Having starred as a hunger-striking IRA member in Steve McQueen's feature debut Hunger, Michael Fassbender again takes up a punishingly physical lead role in the British director's latest Shame, which garnered critical acclaim and a best actor award
Having starred as a hunger-striking IRA member in Steve McQueen's feature debut Hunger, Michael Fassbender again takes up a punishingly physical lead role in the British director's latest Shame, which garnered critical acclaim and a best actor award when it premiered in Venice. He plays corporate Manhattanite and sex addict Brandon, in a searing film which is not so much about sex as the abject terror of intimacy and which in its aesthetically stunning framing owes much to McQueen's background as a visual artist. Both McQueen and Fassbender were on hand to discuss the film this week following its north American premiere at the Toronto International Film Festival.
With your debut feature Hunger you took on overtly political, ideological subject matter. Shame is equally political but in a much more subtle way. What motivated you to take on this subject matter?
Steve McQueen: I was having discussions with Abi Morgan the co-writer, and in long conversations I was saying I didn't want to make a love story but I wanted to put down the gun. In every film there's a gun, there's revenge and all this kind of nonsense but there's so much stuff going on indoors, in the everyday. We talked about pornography on the internet and how accessible it is, the whole idea of sexual addiction as such and how accessible sexual images are to us every day, if you click something on your computer. It sort of snowballed from there really. Fascinating. I was also thinking of Lost Weekend, that film about alcohol addiction. But this guy, this character needs another person to fulfil his addiction – it's interesting, there's drama right there.
What draws you to Steve McQueen's work?
Michael Fassbender: The first time I met him I realised there was someone special sitting in front of me, somebody who had real empathy and someone who really loved human beings and liked asking questions about why we're here, how we relate to each other and how we relate to ourselves. I just knew that I was going to learn something from him and I must work with this man.
Why set it in New York?
SM: I wanted to place the character in the setting of excess and access. And New York seemed to be the ideal place for this character. We're not there yet in London as far as 24-hour service is concerned.
MF: You have to know where to look.
What kind of research did you do?
MF: I just sort of threw myself into it (laughs). No, the research for me is always kind of the same. I just spend a lot of time with the script. I just reread it, reread it, reread and after a while it sort of sits with you like another layer of skin.
How does Brandon's sexual behaviour ties into his whole psychology?
SM: The first time I heard of the whole idea of sexual addiction I laughed, as you do. It reminds me of the good drunk: “He's great, you know, when he's drunk, he's so sunny.” And when the only way the guy gets through the day is through a bottle then it ceases to become funny, and it's the same with sexual addiction. It ceases to become funny when this person needs sex every moment of the day to get through a day. There was this wonderful quote I found with the whole idea that thirst and alcohol have nothing to do with each other. Sex has nothing to do with sexual activity. It's a need, a high.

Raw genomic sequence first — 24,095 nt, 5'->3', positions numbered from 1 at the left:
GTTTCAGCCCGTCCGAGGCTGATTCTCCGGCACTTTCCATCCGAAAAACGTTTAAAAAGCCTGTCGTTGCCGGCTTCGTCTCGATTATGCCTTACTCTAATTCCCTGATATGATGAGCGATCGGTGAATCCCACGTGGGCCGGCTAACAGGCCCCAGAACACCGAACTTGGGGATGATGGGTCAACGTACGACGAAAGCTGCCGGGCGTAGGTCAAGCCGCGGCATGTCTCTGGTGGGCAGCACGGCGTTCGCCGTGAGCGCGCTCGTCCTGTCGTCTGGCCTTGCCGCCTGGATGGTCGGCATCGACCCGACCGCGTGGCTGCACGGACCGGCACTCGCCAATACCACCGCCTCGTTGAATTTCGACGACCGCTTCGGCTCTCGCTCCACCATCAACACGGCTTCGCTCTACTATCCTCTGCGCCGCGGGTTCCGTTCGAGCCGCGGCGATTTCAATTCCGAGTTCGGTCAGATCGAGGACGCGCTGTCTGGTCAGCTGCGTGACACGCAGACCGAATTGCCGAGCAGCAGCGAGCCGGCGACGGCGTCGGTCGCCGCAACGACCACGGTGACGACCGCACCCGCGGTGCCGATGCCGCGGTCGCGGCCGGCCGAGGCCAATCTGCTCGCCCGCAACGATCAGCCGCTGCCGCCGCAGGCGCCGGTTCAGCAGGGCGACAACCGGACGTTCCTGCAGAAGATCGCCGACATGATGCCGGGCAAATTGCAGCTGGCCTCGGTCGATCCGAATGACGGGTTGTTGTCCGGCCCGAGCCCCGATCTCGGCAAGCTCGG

MF: I think when I was looking at the idea I think the mental health board or those who decide what is mental illness and what is not don't recognise it as a condition. Yet I think it's something like 24 million people in America alone claim to be suffering from it. And I think for me addiction would mean that you realise there's a pattern happening and yet you can't break that pattern and through that pattern your work is affected and the relationships in your life are affected by it. I just thought that that was enough for me to go on really. And because we have so much information being thrown at us these days, so much choice, we're told we should be doing so many things, gaining so many material objects, wearing the right clothes in order to bring happiness, I thought there was an awful lot there that seemed real to me, I could recognise it in the world we all live in. It can come with gambling, with our relationship with food, with sex as in this case here, or alcohol and drugs, it's kind of the same thing.
SM: It's also to do with free will. We all think we've got free will. We haven't. I wish I was a robot, we were all robots in a way to do what we want to do. You know, I want a six-pack, it's not going to happen, I want a biscuit or whatever. It's the same thing that's going on with Brandon, what's going on with Sissy. Unfortunately we live in not the best of worlds, because we keep on fucking up. Then we think okay, let's fix it. Then we keep on fucking up, then trying to fix it. So it has a very broad brush, the situation.
What influence did your experiences in art school have in terms of your trajectory moving from a visual artist into a filmmaker?
SM: Experiment. Just experiment and muck about. On set half the time I don't know what I'm doing, and I'm very proud of it. Because I just want to find what works and what doesn't work. And often you find that what doesn't work actually bloody works.
Shame will be released January 13 2012.
Text by Carmen Gray